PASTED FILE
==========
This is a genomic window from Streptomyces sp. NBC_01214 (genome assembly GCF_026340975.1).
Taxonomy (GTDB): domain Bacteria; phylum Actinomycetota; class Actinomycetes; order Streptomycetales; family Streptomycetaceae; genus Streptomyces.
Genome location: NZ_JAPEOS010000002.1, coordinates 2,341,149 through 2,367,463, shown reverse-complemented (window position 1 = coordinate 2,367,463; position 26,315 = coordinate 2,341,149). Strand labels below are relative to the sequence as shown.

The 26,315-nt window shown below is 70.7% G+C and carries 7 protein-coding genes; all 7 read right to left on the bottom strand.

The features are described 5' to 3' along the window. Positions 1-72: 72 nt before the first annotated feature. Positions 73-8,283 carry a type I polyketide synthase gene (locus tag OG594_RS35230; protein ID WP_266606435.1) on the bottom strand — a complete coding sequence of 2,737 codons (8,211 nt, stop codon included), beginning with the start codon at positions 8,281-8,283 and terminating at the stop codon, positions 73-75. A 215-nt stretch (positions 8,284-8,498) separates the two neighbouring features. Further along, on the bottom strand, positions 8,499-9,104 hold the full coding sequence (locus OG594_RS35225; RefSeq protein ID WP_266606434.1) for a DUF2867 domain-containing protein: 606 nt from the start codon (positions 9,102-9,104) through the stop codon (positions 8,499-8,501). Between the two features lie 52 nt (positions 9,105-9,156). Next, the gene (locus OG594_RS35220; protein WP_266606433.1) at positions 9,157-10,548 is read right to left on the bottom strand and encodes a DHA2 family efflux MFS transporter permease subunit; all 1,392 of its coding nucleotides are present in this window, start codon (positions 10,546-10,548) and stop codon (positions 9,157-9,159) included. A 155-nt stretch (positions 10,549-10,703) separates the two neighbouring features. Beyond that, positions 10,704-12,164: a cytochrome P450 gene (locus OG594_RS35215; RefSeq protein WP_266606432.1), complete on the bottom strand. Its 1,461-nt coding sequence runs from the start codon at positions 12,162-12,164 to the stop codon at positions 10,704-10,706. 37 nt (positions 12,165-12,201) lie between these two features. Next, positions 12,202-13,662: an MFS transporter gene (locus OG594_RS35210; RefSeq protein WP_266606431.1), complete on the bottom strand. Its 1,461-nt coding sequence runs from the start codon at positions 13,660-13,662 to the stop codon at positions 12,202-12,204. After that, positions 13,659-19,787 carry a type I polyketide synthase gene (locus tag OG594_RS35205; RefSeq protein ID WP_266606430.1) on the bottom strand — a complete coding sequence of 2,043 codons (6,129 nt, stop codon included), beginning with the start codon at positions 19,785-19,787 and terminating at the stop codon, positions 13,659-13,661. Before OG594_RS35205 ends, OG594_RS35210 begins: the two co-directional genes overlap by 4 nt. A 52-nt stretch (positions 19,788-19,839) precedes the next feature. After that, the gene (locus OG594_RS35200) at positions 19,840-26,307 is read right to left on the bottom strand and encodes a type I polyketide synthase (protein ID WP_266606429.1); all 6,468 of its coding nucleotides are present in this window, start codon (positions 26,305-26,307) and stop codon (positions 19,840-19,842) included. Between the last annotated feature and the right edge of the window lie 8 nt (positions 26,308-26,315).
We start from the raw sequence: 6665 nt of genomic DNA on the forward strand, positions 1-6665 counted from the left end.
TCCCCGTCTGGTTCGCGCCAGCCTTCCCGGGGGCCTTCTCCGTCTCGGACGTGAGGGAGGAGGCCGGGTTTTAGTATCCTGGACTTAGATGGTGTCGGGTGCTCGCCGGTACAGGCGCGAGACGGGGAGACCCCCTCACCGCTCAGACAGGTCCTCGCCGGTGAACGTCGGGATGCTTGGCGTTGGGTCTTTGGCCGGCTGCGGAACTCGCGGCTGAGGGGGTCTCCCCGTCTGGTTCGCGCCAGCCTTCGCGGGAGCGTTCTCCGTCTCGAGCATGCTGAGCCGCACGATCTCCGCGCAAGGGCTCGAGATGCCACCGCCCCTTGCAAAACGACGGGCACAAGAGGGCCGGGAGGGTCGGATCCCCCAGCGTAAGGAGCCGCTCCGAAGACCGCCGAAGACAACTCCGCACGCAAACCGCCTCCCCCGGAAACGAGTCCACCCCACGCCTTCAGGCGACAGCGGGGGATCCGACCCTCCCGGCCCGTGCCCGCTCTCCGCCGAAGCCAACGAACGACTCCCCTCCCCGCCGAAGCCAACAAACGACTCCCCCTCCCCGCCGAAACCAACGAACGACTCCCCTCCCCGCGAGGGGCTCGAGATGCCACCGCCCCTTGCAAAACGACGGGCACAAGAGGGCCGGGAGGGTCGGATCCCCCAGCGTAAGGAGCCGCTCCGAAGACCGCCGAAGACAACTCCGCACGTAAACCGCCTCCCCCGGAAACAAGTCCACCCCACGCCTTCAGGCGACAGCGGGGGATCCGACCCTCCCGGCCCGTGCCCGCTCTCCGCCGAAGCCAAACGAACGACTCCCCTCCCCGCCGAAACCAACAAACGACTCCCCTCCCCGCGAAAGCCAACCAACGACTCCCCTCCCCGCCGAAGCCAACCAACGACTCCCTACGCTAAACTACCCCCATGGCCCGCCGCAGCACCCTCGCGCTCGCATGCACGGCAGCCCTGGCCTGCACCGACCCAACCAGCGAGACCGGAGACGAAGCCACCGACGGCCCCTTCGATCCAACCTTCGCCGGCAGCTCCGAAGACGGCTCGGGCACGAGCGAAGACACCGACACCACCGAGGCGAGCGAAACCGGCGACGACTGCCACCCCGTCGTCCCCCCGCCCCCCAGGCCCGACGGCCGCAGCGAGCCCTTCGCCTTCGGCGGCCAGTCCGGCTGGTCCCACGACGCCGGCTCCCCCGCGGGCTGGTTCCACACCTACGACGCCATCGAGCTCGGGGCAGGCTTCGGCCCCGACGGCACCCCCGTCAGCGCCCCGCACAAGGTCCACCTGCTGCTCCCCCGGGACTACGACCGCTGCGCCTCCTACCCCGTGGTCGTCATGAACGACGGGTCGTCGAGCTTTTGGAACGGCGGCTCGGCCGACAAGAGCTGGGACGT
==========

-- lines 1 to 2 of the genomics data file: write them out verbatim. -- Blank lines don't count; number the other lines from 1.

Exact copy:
This is a genomic window from Streptomyces sp. NBC_01214 (genome assembly GCF_026340975.1).
Taxonomy (GTDB): domain Bacteria; phylum Actinomycetota; class Actinomycetes; order Streptomycetales; family Streptomycetaceae; genus Streptomyces.